ReVampJust listen to Floor Jansen’s voice! Isn’t that just one of the many reasons we love Metal more than any other music? Metal musicians take things to the extreme, push the boundaries, usually ignore trends and generally like to be innovative. In pop music there is a horrible current trend of female singers sounding like whimsical little girls, with terrible note selection, piss-poor vocal technique and usually a god-awful bimbo image. If it’s not that, then it’s yet another X-F**ter brainwashed airhead yodelling away in a Whitney-wannabe style trying to emulate Leona Lewis – and everyone thinks they have a huge powerful diva-style vocal delivery! Bollocks! Don’t buy into that shite!

Nurse? I think it’s time for my medication…?

Ahem…Metal has Floor Jansen, WE have Floor Jansen, and she has a truly MASSIVE voice! She makes Leona and her ilk sound like Julian Clary singing a renaissance ballad (Also, I realize Floor Jansen couldn’t go on X-F**ter because her sheer vocal prowess would turn Cowell’s hair white – it’s natural colour – and he would wet his ludicrous trousers live on national telly…so it’s a Yes from me!). But Floor Jansen also has a multi-faceted voice too. It has so many qualities. And now that she has finished giving Nightwish fans a taste of what a proper replacement for Tarja would sound like, it’s time for her to unleash the 2nd instalment her post After Forever band Revamp.

Controversially (it seems), I found Revamp’s debut a little direction-less – like Floor was trying to prove a point. A sort of “Look at all the things I can do now that I’m free from the constraints of After Forever” (But with a Dutch accent of course). Don’t get me wrong, if there is a female vocal sound that works, she has a convincing stab at it somewhere on “Wildcard”, and of course nails it, but it just seems a little more unified and focused this time around. To me anyway…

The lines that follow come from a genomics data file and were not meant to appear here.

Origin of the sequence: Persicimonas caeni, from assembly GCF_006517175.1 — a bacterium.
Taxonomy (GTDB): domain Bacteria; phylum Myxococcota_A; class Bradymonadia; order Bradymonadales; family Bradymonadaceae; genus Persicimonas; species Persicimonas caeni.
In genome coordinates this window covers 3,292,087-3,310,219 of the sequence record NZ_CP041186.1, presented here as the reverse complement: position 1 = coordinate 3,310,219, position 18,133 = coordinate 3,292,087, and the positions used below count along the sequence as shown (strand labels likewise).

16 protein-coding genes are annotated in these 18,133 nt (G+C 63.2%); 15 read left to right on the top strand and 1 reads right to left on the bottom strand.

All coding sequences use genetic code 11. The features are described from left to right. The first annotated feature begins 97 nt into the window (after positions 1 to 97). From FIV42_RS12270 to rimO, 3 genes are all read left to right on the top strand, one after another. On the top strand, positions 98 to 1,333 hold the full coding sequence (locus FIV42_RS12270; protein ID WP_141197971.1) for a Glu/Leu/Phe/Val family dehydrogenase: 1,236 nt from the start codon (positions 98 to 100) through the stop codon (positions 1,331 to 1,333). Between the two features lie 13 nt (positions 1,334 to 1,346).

Musically? “Wildcard” is aggressive, at times dark…and HEAVY! We are in no doubt from the first blast of pounding drums, inverted distorted chords and down-tuned bass that this is never going to be background material. I mean obviously, Floor’s voice doesn’t do “background”, but even before she sings there is a real fasten-seat-belts feel about “Wildcard”. The first two tracks are a good continuation of Floor’s previous outings really, a kind of After Forever at their heaviest, complete with additional grunts (provided by Epica’s Mark Jansen – he crops up again a few times on the album) and great choruses. After a gap of 3 years there was bound to be a little apprehension, but I’m happy to report that all is more than well! The vocals are mainly Floor’s classic power-style, but already a bit of soprano is unleashed, a style embroidered upon in more depth on ‘Precibus’. It’s piano led verses are really the first let-up in the onslaught and all expertly executed, with more explosive Tarja-style operatics over the heavier parts intermingled with Floor’s own style.

I realise at this point in the review that there’s very little to dislike on “Wildcard”, yet there’s also so much going on in every minute both vocally and musically, that it’s probably best just to point out a couple of highlights…or we’ll be here all day! Like for instance ‘Distorted Lullabies’, where Floor really reigns the power side in – a style I’ve not heard her do too often – and she comes across echoing a little of Sharon Den Adel in her prime. It’s a track that also smacks of Epica in arrangement and musical approach. It’s pretty much the most orchestral that Revamp get this time around and is an absolute opus. ‘Amendatory’ follows on, but it’s more based around a killer riff (being ultra-picky, maybe I’d have like a few more memorable riffs on the album) and is VERY Metal, with just a sprinkle of orchestration in the background. This mix and juxtaposition is toyed with to varying degrees throughout “Wildcard”. Another gem – ‘Misery’s No Crime’ – is a wade through the psyche on many musical, lyrical and vocal levels! I’m not sure how they have crammed so much into such a short time…can an epic be only 4 minutes long? It’s actually quite exhausting on first listen, but then becomes clearer and more defined with each successive play.

And I think that’s the cleverness of “Wildcard” really. There is a complexity to the songs that mean they won’t get tiresome any time soon – but there are enough little vocal hooks and melodies to snare you in immediately, enticing those further listens. “Wildcard” is catchy and dynamic, intense yet melodic. It’s aggressive yet sensitive and Floor’s vocal display on the whole album is stunning, admirably backed up by top quality musicians playing great songs. I love Metal, me…

(8.5/10  Andy Barker)